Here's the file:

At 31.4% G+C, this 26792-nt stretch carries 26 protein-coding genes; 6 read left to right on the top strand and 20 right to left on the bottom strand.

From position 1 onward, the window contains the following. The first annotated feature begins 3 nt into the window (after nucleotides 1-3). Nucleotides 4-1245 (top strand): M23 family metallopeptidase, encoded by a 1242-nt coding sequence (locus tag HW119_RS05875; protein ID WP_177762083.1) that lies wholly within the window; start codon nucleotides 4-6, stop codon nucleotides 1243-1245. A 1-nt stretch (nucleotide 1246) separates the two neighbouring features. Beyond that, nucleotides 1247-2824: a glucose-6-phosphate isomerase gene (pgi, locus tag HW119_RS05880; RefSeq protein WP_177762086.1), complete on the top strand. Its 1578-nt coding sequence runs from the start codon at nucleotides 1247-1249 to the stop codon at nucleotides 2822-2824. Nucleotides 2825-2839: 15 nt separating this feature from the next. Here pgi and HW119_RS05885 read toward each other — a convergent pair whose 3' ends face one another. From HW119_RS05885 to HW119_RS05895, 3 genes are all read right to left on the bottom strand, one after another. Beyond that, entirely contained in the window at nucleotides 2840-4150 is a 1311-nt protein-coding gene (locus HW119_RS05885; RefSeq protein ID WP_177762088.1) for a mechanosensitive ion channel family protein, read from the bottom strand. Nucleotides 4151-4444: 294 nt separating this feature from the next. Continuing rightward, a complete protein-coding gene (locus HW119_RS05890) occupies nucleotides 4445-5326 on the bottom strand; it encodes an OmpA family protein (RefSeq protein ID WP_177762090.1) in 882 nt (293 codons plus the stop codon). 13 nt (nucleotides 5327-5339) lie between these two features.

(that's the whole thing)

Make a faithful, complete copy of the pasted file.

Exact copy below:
At 31.4% G+C, this 26792-nt stretch carries 26 protein-coding genes; 6 read left to right on the top strand and 20 right to left on the bottom strand.

From position 1 onward, the window contains the following. The first annotated feature begins 3 nt into the window (after nucleotides 1-3). Nucleotides 4-1245 (top strand): M23 family metallopeptidase, encoded by a 1242-nt coding sequence (locus tag HW119_RS05875; protein ID WP_177762083.1) that lies wholly within the window; start codon nucleotides 4-6, stop codon nucleotides 1243-1245. A 1-nt stretch (nucleotide 1246) separates the two neighbouring features. Beyond that, nucleotides 1247-2824: a glucose-6-phosphate isomerase gene (pgi, locus tag HW119_RS05880; RefSeq protein WP_177762086.1), complete on the top strand. Its 1578-nt coding sequence runs from the start codon at nucleotides 1247-1249 to the stop codon at nucleotides 2822-2824. Nucleotides 2825-2839: 15 nt separating this feature from the next. Here pgi and HW119_RS05885 read toward each other — a convergent pair whose 3' ends face one another. From HW119_RS05885 to HW119_RS05895, 3 genes are all read right to left on the bottom strand, one after another. Beyond that, entirely contained in the window at nucleotides 2840-4150 is a 1311-nt protein-coding gene (locus HW119_RS05885; RefSeq protein ID WP_177762088.1) for a mechanosensitive ion channel family protein, read from the bottom strand. Nucleotides 4151-4444: 294 nt separating this feature from the next. Continuing rightward, a complete protein-coding gene (locus HW119_RS05890) occupies nucleotides 4445-5326 on the bottom strand; it encodes an OmpA family protein (RefSeq protein ID WP_177762090.1) in 882 nt (293 codons plus the stop codon). 13 nt (nucleotides 5327-5339) lie between these two features.